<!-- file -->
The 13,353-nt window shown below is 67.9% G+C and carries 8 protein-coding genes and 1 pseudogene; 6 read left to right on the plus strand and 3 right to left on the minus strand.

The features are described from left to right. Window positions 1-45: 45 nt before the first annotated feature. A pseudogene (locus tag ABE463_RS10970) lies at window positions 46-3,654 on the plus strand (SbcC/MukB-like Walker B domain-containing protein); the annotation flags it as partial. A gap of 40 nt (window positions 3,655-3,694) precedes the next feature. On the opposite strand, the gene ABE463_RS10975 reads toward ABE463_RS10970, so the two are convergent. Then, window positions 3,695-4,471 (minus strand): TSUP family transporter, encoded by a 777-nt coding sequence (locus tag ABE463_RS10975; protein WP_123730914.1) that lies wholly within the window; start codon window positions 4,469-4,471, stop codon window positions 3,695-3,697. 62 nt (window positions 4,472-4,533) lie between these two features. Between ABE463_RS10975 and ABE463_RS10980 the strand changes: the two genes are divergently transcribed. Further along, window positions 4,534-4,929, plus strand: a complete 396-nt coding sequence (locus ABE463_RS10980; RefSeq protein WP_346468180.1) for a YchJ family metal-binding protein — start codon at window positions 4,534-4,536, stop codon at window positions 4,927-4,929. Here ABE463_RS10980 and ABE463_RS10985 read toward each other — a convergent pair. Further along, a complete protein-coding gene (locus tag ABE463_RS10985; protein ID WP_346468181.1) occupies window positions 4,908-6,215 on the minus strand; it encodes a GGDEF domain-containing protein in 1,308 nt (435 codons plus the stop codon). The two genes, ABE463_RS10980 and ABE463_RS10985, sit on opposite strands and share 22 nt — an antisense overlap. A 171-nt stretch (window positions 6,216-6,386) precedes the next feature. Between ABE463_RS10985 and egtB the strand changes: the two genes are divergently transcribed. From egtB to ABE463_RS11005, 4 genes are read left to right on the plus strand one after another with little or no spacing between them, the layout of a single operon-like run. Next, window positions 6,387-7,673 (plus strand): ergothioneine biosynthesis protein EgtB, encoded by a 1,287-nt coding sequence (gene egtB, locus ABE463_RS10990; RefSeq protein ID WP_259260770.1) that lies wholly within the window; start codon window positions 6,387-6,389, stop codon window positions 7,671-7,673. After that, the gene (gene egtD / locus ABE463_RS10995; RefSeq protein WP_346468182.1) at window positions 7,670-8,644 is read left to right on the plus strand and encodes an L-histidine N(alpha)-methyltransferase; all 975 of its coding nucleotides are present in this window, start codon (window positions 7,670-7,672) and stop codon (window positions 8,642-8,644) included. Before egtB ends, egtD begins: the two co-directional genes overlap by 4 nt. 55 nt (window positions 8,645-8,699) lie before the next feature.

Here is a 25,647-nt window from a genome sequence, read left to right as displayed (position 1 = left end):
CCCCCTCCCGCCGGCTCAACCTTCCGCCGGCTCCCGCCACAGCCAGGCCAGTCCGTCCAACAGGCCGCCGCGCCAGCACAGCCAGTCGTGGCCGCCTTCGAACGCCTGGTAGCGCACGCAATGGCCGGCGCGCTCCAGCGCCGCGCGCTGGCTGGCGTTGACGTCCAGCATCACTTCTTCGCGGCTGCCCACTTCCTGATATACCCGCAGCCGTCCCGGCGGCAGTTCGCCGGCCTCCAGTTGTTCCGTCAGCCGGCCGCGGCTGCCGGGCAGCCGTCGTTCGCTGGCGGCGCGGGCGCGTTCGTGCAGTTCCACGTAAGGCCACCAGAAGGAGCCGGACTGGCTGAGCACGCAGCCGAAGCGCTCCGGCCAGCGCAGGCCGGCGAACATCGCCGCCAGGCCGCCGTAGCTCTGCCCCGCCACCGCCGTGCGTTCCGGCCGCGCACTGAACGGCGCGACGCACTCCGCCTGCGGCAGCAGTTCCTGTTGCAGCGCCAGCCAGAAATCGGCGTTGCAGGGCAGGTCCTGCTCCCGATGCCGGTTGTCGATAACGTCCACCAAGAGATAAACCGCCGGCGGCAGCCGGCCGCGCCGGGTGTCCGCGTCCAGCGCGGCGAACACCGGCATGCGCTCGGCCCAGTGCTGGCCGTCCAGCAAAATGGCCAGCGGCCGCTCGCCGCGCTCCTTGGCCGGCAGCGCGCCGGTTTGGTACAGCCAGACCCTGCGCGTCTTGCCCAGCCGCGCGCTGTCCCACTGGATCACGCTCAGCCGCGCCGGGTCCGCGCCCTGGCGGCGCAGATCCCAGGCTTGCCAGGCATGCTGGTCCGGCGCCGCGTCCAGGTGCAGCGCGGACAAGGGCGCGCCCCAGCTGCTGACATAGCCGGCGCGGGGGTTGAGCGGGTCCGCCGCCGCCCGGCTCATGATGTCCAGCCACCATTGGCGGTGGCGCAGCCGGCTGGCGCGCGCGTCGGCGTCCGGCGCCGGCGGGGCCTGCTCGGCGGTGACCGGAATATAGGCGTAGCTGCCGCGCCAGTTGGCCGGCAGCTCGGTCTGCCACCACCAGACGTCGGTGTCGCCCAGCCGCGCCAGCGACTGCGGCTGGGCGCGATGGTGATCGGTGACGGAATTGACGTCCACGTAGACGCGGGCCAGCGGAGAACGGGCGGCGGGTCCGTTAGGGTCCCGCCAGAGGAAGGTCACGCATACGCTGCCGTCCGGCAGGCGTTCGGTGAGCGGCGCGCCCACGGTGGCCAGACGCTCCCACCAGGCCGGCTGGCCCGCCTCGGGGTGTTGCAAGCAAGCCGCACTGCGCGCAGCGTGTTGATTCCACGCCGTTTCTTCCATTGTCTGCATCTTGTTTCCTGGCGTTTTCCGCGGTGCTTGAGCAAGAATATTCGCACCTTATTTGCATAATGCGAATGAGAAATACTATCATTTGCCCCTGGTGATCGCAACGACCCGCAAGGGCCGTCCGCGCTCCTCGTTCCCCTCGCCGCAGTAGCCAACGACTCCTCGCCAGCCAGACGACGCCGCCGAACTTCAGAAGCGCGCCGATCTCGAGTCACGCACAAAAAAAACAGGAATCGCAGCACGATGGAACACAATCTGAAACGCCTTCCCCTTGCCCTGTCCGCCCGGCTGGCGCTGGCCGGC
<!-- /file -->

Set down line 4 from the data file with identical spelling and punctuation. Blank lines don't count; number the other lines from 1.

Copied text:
CCCCCTCCCGCCGGCTCAACCTTCCGCCGGCTCCCGCCACAGCCAGGCCAGTCCGTCCAACAGGCCGCCGCGCCAGCACAGCCAGTCGTGGCCGCCTTCGAACGCCTGGTAGCGCACGCAATGGCCGGCGCGCTCCAGCGCCGCGCGCTGGCTGGCGTTGACGTCCAGCATCACTTCTTCGCGGCTGCCCACTTCCTGATATACCCGCAGCCGTCCCGGCGGCAGTTCGCCGGCCTCCAGTTGTTCCGTCAGCCGGCCGCGGCTGCCGGGCAGCCGTCGTTCGCTGGCGGCGCGGGCGCGTTCGTGCAGTTCCACGTAAGGCCACCAGAAGGAGCCGGACTGGCTGAGCACGCAGCCGAAGCGCTCCGGCCAGCGCAGGCCGGCGAACATCGCCGCCAGGCCGCCGTAGCTCTGCCCCGCCACCGCCGTGCGTTCCGGCCGCGCACTGAACGGCGCGACGCACTCCGCCTGCGGCAGCAGTTCCTGTTGCAGCGCCAGCCAGAAATCGGCGTTGCAGGGCAGGTCCTGCTCCCGATGCCGGTTGTCGATAACGTCCACCAAGAGATAAACCGCCGGCGGCAGCCGGCCGCGCCGGGTGTCCGCGTCCAGCGCGGCGAACACCGGCATGCGCTCGGCCCAGTGCTGGCCGTCCAGCAAAATGGCCAGCGGCCGCTCGCCGCGCTCCTTGGCCGGCAGCGCGCCGGTTTGGTACAGCCAGACCCTGCGCGTCTTGCCCAGCCGCGCGCTGTCCCACTGGATCACGCTCAGCCGCGCCGGGTCCGCGCCCTGGCGGCGCAGATCCCAGGCTTGCCAGGCATGCTGGTCCGGCGCCGCGTCCAGGTGCAGCGCGGACAAGGGCGCGCCCCAGCTGCTGACATAGCCGGCGCGGGGGTTGAGCGGGTCCGCCGCCGCCCGGCTCATGATGTCCAGCCACCATTGGCGGTGGCGCAGCCGGCTGGCGCGCGCGTCGGCGTCCGGCGCCGGCGGGGCCTGCTCGGCGGTGACCGGAATATAGGCGTAGCTGCCGCGCCAGTTGGCCGGCAGCTCGGTCTGCCACCACCAGACGTCGGTGTCGCCCAGCCGCGCCAGCGACTGCGGCTGGGCGCGATGGTGATCGGTGACGGAATTGACGTCCACGTAGACGCGGGCCAGCGGAGAACGGGCGGCGGGTCCGTTAGGGTCCCGCCAGAGGAAGGTCACGCATACGCTGCCGTCCGGCAGGCGTTCGGTGAGCGGCGCGCCCACGGTGGCCAGACGCTCCCACCAGGCCGGCTGGCCCGCCTCGGGGTGTTGCAAGCAAGCCGCACTGCGCGCAGCGTGTTGATTCCACGCCGTTTCTTCCATTGTCTGCATCTTGTTTCCTGGCGTTTTCCGCGGTGCTTGAGCAAGAATATTCGCACCTTATTTGCATAATGCGAATGAGAAATACTATCATTTGCCCCTGGTGATCGCAACGACCCGCAAGGGCCGTCCGCGCTCCTCGTTCCCCTCGCCGCAGTAGCCAACGACTCCTCGCCAGCCAGACGACGCCGCCGAACTTCAGAAGCGCGCCGATCTCGAGTCACGCACAAAAAAAACAGGAATCGCAGCACGATGGAACACAATCTGAAACGCCTTCCCCTTGCCCTGTCCGCCCGGCTGGCGCTGGCCGGC